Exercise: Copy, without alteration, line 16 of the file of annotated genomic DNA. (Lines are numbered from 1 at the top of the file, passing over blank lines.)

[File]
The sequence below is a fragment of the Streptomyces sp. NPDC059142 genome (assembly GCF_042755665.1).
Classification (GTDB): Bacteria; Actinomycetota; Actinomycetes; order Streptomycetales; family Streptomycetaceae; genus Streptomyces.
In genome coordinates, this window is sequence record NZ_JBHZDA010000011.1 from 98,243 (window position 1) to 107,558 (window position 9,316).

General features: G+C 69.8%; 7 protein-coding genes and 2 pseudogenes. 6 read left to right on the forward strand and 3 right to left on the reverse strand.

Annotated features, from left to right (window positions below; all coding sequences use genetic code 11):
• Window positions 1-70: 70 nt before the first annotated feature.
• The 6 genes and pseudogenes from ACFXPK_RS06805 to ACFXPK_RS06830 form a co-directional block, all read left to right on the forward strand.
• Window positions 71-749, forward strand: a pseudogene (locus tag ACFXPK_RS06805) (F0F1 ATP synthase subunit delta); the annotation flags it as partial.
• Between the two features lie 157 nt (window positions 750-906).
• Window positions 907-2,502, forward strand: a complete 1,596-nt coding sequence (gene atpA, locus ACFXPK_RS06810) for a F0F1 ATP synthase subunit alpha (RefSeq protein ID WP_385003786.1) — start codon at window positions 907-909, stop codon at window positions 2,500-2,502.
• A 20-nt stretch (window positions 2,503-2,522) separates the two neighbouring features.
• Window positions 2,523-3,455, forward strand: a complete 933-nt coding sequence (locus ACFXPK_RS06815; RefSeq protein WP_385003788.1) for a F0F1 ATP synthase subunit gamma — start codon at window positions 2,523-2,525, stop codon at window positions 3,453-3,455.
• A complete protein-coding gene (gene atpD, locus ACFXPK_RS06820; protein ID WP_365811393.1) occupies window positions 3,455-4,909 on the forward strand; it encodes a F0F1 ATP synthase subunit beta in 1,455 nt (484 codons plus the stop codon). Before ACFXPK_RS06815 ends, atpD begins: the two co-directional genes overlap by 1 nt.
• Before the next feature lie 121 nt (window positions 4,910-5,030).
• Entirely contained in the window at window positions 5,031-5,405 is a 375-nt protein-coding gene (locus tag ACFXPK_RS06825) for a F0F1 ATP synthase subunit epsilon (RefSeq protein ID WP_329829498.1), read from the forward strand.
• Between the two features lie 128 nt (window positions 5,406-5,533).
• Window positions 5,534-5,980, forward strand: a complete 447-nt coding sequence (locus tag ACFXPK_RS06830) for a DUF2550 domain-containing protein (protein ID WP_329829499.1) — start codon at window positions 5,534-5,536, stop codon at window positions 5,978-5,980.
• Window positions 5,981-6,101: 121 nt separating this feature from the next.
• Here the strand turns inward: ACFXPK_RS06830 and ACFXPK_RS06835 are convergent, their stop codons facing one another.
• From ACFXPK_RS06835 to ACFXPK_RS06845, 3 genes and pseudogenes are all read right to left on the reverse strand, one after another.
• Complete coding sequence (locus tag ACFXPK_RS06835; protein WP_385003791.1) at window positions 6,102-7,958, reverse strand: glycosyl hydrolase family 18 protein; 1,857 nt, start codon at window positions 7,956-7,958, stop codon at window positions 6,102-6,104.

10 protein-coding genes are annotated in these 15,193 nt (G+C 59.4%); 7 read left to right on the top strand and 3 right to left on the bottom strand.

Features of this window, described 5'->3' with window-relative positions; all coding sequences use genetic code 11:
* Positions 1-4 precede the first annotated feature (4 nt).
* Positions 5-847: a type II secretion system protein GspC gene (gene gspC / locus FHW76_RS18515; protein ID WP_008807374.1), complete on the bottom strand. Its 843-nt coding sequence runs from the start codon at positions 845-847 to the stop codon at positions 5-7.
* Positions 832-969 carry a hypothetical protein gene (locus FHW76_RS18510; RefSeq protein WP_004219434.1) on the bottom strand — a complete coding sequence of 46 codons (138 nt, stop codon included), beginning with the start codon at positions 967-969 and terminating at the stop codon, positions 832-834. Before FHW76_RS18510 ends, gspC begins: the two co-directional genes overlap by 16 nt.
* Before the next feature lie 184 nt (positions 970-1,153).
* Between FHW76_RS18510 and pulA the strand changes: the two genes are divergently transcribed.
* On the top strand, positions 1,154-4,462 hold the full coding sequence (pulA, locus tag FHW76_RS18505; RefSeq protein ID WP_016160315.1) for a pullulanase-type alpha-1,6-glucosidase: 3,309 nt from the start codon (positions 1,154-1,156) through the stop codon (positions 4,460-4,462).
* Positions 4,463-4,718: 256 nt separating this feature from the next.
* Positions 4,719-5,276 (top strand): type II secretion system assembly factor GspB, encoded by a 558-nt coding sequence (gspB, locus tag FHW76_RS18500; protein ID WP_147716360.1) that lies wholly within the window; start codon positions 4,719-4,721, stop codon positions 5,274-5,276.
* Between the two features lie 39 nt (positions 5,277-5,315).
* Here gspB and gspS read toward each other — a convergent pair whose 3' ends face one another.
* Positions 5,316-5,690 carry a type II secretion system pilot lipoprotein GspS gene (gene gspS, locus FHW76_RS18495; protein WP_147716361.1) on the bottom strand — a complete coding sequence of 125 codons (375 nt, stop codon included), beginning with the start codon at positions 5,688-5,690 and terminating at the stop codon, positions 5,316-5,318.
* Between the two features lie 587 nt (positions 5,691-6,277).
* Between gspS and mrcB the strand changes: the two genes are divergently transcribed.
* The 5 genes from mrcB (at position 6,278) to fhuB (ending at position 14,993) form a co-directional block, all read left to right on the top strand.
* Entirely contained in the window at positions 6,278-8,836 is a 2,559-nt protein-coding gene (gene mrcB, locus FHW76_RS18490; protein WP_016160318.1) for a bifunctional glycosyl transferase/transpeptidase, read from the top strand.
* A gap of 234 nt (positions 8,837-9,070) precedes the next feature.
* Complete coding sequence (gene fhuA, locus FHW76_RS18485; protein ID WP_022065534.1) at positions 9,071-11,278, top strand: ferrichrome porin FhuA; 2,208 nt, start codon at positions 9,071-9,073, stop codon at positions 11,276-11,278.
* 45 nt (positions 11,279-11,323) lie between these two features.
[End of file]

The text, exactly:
• Between the two features lie 128 nt (window positions 5,406-5,533).